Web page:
• 16 Oct 2017 3:11 PM | Mary Reuter (Administrator)

    The National Rural Health Association (NRHA) is pleased to announce the release of its 2017 Compendium of Rural Oral Health Best Practices.

    Part of the National Rural Oral Health Initiative, a collaboration between the NRHA and the DentaQuest Foundation, the compendium’s specific purpose is to provide leadership with the intent to establish oral health care as part of primary care.

    This initiative is designed to enhance access to quality oral health care, a pressing need in rural communities, and is a crucial step in improving health care access for rural Americans.

  • 19 Aug 2017 9:13 AM | Mary Reuter (Administrator)

    GRAND FORKS, N.D. – The University of North Dakota Center for Rural Health is happy to announce that they have again been chosen as the grantee to lead the Rural Health Research Gateway website.

    The website, funded by the Federal Office of Rural Health Policy (FORHP), allows users free and timely access to all of the federally-funded Rural Health Research Center’s products. Products include policy briefs, factsheets, chartbooks, and more, all with the end goal of educating and informing health professionals, policy makers, and students.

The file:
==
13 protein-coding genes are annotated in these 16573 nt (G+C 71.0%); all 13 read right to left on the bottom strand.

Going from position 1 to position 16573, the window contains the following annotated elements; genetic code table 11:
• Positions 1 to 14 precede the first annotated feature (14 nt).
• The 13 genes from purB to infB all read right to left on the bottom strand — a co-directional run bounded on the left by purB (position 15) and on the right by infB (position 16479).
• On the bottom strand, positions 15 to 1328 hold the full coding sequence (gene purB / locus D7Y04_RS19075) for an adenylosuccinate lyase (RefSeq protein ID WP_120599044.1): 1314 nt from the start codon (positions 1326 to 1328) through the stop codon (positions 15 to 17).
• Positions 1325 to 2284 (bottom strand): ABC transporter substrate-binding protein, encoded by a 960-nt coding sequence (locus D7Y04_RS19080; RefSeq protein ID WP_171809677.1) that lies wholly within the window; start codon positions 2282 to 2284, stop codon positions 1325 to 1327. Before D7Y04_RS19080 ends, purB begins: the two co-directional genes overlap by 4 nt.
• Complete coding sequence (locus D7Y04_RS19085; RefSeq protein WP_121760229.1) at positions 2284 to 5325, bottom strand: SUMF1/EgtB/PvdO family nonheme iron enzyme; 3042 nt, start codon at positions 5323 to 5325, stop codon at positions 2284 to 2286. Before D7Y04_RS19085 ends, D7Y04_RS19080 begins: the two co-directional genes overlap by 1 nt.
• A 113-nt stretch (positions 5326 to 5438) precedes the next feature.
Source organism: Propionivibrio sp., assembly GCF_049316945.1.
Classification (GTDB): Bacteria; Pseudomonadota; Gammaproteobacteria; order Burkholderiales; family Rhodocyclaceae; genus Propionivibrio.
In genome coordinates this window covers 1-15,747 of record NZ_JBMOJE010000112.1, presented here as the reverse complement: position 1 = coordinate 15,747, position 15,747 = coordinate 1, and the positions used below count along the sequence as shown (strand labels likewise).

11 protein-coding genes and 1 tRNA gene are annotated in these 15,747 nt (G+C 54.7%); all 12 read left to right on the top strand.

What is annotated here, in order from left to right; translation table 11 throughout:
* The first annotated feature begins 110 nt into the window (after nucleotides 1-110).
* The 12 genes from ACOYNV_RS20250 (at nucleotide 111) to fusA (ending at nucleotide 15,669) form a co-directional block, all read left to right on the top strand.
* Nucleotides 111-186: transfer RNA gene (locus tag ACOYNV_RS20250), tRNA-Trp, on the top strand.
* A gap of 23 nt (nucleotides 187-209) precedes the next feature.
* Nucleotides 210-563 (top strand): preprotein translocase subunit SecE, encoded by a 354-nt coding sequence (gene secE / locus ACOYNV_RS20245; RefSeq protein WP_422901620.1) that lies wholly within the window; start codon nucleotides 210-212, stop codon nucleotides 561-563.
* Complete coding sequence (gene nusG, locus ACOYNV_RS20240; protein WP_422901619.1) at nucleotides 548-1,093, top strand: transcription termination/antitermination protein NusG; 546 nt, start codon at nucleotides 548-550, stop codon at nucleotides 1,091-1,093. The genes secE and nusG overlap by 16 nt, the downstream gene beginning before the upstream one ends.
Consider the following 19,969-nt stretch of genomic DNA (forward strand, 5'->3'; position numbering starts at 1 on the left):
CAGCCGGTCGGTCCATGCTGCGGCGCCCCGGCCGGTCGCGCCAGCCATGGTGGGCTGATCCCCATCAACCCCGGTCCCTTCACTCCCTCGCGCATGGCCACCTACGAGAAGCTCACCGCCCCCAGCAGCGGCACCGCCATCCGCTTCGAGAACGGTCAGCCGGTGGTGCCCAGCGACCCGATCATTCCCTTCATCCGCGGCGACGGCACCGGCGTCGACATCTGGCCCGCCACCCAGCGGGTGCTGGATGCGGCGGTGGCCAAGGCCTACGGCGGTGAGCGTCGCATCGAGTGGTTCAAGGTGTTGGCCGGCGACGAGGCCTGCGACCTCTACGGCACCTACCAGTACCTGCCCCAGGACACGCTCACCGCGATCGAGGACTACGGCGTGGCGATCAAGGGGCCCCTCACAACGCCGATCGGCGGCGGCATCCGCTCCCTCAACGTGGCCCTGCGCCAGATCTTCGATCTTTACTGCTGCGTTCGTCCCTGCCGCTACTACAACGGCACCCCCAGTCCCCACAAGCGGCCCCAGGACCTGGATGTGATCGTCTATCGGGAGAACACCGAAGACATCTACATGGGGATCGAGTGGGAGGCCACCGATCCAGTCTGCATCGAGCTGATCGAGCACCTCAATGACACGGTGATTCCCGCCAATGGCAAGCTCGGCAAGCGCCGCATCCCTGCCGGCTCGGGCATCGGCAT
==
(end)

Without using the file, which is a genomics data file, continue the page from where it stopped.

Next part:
At users can:

    • Search for summaries of research projects, both underway and completed.

    • Subscribe to research alerts to receive the latest rural health research in their inboxes.

    • Access information about the Rural Health Research Centers, including contact information and areas of expertise.